85 of respondents. As Douglas (1985:51) notes, ge tting respondents to sh are deep feelings and emotions requires more than simply probing them, since mutual unders tanding requires that the researcherknow thyself. According to Holstein and Gubrium (1995:13), Douglas presents a more dynamic view of the interview process but one that may be char acterized as neo-positiv istic. That is, while Douglas jettisons traditional formulae guiding interviews, he does not abandon the idea of respondents constituting a pure empirical referent that the researcher n eed only access. While interviews now may require percent perspi ration in the form of developing mutual disclosure, subjects are still a ssumed to contain wellsprings of experience and researchers continue to be prospectors who tap into this rich resource. Thus the subject behind Douglass respondent remains an essentially passive, if creatively emotional, fount of experience, (Holstein and Gubrium 1995:13). In all, Holstein and Gubrium (1995:7) argue that discussions of interviews often center on the characteristics and aims of the interview process, with little attention paid to how interviews differ as oc casion for knowledge production. What is missing, in other words, is the recogniti on that interviews, or conversations, construct data, as much as they are a source of information. Active Interview Because of the fetish for m ethodological soph istication, Holstein and Gubrium (1995:2) argue that researchers ignore the most basic of epistemological questions in the interview process: Where does this knowledge come from, and how is it derived? For no matter what form the interview takes whether highly structured, standardized, quantitatively oriented, or free-flowing exchange and creative, all interviews are interactional events constructed in situ [and] a product of the talk between interview participants (Holstein and Gubrium (1995:2). This contrasts with the traditional v essel-of-answers approach which assumes that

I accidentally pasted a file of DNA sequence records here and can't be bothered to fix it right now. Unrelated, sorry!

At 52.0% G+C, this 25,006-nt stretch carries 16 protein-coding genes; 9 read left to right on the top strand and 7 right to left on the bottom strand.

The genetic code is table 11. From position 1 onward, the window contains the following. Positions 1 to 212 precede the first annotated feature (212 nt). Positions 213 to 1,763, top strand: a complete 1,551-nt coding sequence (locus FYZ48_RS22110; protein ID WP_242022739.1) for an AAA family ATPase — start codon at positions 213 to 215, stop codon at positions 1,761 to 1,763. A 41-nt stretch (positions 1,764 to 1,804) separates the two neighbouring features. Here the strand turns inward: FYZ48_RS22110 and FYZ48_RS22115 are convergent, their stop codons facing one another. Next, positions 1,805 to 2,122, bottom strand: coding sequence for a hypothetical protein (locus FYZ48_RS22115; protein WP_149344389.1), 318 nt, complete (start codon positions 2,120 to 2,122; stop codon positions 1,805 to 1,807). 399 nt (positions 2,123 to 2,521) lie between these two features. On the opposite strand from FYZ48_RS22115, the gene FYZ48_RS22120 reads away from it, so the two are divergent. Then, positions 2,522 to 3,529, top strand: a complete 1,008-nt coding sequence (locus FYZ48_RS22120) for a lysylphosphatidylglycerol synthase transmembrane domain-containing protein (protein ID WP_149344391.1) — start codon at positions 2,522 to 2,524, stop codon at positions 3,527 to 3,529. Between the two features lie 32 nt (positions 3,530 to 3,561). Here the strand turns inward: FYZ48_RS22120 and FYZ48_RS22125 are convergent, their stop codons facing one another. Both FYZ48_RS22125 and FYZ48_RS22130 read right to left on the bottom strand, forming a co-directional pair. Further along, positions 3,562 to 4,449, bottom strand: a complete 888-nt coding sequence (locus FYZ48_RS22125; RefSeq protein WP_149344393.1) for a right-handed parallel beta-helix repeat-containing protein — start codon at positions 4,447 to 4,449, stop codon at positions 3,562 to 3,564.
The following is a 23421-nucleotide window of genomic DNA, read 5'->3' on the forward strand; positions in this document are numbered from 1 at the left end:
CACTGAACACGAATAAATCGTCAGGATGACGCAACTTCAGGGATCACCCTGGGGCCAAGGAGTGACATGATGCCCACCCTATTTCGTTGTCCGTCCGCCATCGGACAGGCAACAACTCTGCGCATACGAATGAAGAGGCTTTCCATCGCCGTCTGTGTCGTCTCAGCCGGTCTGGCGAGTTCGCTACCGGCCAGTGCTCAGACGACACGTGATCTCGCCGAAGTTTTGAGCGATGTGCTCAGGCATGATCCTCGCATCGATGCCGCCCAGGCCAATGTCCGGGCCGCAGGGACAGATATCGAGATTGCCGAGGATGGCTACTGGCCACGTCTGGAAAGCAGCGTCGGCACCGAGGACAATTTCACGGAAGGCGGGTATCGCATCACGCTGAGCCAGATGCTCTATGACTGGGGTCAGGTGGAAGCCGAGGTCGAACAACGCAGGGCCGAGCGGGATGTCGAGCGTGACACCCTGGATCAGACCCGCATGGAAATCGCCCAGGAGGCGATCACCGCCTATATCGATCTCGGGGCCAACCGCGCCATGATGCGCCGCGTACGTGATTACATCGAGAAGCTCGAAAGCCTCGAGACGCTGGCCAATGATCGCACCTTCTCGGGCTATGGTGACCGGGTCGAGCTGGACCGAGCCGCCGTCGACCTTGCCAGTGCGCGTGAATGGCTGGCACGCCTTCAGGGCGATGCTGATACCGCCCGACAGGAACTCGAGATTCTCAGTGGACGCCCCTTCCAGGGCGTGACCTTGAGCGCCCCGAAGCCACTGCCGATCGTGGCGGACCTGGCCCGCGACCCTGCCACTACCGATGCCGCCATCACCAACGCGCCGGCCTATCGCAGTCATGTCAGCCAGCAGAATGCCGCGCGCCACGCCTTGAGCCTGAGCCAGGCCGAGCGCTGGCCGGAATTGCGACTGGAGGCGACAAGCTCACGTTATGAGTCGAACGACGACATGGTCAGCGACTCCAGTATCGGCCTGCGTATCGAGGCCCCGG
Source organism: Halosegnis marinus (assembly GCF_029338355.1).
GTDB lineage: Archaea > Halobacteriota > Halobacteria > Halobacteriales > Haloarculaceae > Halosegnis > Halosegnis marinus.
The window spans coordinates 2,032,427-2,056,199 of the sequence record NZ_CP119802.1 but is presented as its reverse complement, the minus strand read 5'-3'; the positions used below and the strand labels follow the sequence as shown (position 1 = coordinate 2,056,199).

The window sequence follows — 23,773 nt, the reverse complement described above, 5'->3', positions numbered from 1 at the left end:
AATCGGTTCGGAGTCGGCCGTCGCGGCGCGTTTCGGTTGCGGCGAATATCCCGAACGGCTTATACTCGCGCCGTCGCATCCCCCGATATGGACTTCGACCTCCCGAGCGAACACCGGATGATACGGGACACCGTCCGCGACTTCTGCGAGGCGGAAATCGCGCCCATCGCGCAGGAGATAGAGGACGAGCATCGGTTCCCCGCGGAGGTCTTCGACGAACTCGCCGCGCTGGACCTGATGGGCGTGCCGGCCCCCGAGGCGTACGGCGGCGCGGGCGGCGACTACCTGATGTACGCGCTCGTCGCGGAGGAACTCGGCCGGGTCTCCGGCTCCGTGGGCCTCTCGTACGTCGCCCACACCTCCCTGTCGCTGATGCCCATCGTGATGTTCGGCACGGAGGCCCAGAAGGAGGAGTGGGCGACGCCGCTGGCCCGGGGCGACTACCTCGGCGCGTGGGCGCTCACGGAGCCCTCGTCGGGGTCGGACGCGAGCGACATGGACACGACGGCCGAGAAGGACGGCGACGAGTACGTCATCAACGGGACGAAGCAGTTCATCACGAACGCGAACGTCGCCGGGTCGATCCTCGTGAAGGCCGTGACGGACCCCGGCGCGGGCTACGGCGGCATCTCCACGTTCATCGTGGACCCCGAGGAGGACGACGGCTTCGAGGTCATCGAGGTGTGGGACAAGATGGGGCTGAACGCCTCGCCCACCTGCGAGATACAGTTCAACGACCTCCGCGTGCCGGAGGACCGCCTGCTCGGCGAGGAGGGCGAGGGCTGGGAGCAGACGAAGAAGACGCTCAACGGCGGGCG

86 the subject behind the respondent is passive. In other words, re spondents are viewed as merely containers that hold information that can be extracted by the researcher in an unbiased manner so long as certain measures are ta ken (Holstein and Gubrium 1995:8). Holstein and Gurbrium argue that this appro ach is untenable given the recent linguistic turn in social philosophy. Know ledge can never be collected in such a disinterested manner, since knowledge itself is a produc t of interaction [and] is created from the action taken to obtain it (Holstein and Gubrium (1995:3). Given their epistemol ogical stance, the traditional methodological image of the interv iew situation is inappropriate because it obscures the basic fact that interviews fundamentall y, not incidentally, shape the form and content of what is said (Holstein and Gubrium 1995:3). The thrust of Holstein and Gubriums thesis may now be more a pparent: The typical vessel-of-answers approach fails to recognize that both the intervie wer and interviewee are always and unavoidably active; each is i nvolved in meaning making work during the interview. The point is that meaning is not simply extracted by asking the right questions or by being more creative (for Douglas, more friendly and intimate) because meaning is constructed through the actua l interview. The interviewer and interviewee are collaborators that assemble knowledge together. For this reason the authors contend that if interview data are unavoidably collaborative, attempts to strip interviews of their interactional ingredients will be futile. Instead of adding to the long list of methodological constraints under which interviews should be conducted, we [propose] an orientation whereby researchers acknowledge interv iewers and respondents constitutive contributions and consciously and conscienti ously incorporate them into the production and analysis of interview data (Holstein and Gubrium 1995:4). According to Holstein and Gubrium (1995:73), ac tive interviewing represents a theoretical stance toward data collection and an alysis. This approach to in terviewing aids in the study of NGO womens identity work a couple ways.